At a time of economic disquiet and impending war, the Republican House majority began the 108th Congress by passing a motion to revoke the eight‐year term limit on serving as House speaker. Columnist David Broder claims this telling act of political arrogance “represents an acknowledgement on the part of Republicans that running government is a serious business in which experience counts.” But most Americans “outside the beltway” apparently view things differently.
Voters, for instance, continue to support term limits because they recognize that experience “running government” is merely beltway code for a legislative career spent supporting a larger, more intrusive role for government in people’s lives and the accumulation of taxpayer‐subsidized political advantages to make one’s own electoral defeat a highly unlikely occurrence. (How much “experience” does one need to spend other people’s money?)
However, term limits’ opponents maintain that extended legislative service is essential to understanding the highly complex legislative process. As many state legislatures adopted term limits over the past decade, there were predictions of a significant rise in the influence of the remaining tenured actors — the bureaucrats, the lobbyists, and the legislative staffers — who would run institutional rings around the rookie state legislators.
Has the alleged loss of knowledge and experience dealt a devastating blow to the term‐limited state legislatures? Evidence to date suggests that the predictions at the state level were inaccurate and the fears of critics are unwarranted at the federal level.
The critics’ claim that the legislative process takes many years to master is less an indictment of inexperienced legislators than it is an indictment of the legislative process. The workings of America’s federal and state legislatures are far more complex than is necessary.
Arguably, many of the states are better off without some of this vaunted experience. After all, legislatures are not the only place to gain useful experience. The private sector experience that many are bringing to term‐limited state legislatures may prove more valuable for the general welfare.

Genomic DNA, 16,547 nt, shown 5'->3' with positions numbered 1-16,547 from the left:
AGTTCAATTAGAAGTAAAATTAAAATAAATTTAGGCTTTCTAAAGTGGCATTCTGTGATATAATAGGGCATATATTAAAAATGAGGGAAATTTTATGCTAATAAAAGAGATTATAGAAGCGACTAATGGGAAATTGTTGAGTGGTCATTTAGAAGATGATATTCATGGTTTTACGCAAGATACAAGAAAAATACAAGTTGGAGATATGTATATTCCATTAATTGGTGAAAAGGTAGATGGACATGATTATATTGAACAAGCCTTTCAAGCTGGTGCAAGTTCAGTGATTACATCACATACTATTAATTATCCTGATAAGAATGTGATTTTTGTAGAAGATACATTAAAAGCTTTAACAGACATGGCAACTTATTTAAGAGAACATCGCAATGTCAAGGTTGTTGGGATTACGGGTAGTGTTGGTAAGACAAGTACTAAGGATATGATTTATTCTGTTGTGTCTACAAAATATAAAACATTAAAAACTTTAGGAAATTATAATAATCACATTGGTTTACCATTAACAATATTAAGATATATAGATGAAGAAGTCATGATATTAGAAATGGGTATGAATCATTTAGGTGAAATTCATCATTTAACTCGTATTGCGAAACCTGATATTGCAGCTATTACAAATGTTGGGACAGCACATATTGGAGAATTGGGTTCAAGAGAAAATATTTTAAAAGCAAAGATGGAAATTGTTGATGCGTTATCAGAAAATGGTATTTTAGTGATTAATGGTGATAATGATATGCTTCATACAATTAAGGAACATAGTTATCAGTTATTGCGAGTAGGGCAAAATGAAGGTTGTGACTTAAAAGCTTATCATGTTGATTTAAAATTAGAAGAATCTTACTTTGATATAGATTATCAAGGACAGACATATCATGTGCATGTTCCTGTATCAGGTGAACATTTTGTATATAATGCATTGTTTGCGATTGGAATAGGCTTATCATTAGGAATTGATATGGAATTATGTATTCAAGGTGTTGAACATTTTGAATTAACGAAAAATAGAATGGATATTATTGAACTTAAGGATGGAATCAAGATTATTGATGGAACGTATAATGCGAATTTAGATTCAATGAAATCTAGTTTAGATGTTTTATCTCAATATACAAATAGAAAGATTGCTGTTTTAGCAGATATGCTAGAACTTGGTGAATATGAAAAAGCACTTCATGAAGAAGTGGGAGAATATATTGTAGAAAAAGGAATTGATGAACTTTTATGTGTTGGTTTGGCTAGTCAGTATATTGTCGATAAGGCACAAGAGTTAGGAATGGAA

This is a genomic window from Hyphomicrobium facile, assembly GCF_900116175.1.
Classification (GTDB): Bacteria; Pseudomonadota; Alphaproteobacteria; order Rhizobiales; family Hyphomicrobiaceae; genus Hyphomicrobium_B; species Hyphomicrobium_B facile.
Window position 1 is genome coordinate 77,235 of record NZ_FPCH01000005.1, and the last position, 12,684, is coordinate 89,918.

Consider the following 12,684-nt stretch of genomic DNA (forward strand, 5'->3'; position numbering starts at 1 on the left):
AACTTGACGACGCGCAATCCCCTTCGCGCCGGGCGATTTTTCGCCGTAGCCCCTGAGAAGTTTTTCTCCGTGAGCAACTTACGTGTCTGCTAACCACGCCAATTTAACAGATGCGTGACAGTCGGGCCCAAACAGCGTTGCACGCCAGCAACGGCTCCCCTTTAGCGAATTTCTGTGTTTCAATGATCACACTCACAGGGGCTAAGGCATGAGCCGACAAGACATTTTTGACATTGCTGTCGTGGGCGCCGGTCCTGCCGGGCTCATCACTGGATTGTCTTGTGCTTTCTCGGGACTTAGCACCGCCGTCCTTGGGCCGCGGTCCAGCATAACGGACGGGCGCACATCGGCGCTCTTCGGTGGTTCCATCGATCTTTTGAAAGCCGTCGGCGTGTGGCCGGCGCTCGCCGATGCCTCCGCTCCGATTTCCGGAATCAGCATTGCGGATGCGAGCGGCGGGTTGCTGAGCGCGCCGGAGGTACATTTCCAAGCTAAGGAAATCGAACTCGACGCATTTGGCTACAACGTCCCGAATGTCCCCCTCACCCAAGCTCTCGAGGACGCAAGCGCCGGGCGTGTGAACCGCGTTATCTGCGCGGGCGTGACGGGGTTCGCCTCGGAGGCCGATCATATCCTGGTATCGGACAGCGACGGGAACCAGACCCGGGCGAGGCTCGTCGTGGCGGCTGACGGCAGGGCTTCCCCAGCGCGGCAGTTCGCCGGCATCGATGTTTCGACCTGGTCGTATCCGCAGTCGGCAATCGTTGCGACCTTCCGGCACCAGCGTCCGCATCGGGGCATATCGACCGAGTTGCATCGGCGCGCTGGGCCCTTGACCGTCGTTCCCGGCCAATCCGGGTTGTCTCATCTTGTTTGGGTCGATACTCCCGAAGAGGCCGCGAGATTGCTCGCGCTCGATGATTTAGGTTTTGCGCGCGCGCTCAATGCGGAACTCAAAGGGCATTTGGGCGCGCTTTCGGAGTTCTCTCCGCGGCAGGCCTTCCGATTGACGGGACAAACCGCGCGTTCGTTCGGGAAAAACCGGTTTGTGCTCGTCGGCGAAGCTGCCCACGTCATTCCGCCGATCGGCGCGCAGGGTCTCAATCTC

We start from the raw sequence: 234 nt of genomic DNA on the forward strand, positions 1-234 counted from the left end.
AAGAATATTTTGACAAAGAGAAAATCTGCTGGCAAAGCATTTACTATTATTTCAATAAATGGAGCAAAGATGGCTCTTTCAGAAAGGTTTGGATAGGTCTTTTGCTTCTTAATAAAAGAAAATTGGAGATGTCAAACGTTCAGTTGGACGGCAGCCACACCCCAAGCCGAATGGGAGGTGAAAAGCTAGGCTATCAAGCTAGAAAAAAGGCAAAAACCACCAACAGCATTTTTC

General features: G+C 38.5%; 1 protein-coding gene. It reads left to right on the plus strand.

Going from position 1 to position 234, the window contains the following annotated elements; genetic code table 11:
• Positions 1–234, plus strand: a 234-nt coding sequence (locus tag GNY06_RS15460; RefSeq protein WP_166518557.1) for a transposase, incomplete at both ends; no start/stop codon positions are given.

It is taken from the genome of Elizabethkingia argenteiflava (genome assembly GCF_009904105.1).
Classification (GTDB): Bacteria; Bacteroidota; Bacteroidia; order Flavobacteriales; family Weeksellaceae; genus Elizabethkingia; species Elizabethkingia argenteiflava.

Political experience is also no guarantor of staff‐free effective legislating. In non‐term limited professional legislatures, federal and state, most laws are written by staff members, not by the politicians. In practice, the more senior the legislator, the more dependent he is likely to be on his staff.
Term‐limited legislators are more likely to have a fresh outlook. There is a growing body of evidence that term‐limited legislatures perform the state’s business more efficiently than non‐term‐limited legislatures. Prior to term limits, California’s state Senate was referred to as “the geriatric ward of California.” Now, California’s legislature works more quickly than before term limits were put into practice.
There also appears to be less rubber‐stamping of legislation in a term limits environment. For example, before term limits nearly all bills reported out of Maine’s legislative committees carried unanimous support; under term limits, however, the proportion of unanimous reports fell to 70 percent.
Elsewhere, the introduction of an arguably higher quality, more richly experienced, and more diverse pool of candidates and legislators has led to an infusion of new blood and ideas. Political scientist Jovan Trpovski’s research on Michigan’s term limited legislature indicates that the new legislators exhibit more energy and enthusiasm than did their predecessors.
According to The Detroit News’ B.G. Gregg, in Michigan, “the volume of measures enacted into law…surprised many observers who feared a House with so many newcomers would be slow to act as rookies took their time getting up to speed.” Most recently, Florida’s newly term‐limited legislature handled a constitutional crisis, passed election‐reform legislation, and generally performed without serious error or mistake.
There are also indications that a new relationship may be developing between inexperienced legislators and their constituents. Political scientists find that those lawmakers elected after the passage of term limits legislation spend more time communicating with their constituents and attending meetings in their district than did their veteran peers during the course of the same legislative session.
Term limits’ proponents always saw the potential institutional effects of term limits as highly important. The primary goal was to change the political culture within the legislative environment. In that vein, term limits are changing the face of state legislatures, breaking up the political class, and injecting new ideas into the political mainstream. Furthermore, the faster turnover of legislators is weakening the relationship between careerist politicians and the lobbyists employed by special interest groups.
Eight years ago, congressional Republicans saw the virtues of term‐limiting their speaker. Having gained power, Republicans have changed their minds about term limits. But that doesn’t change reality. Term limits are good for American democracy.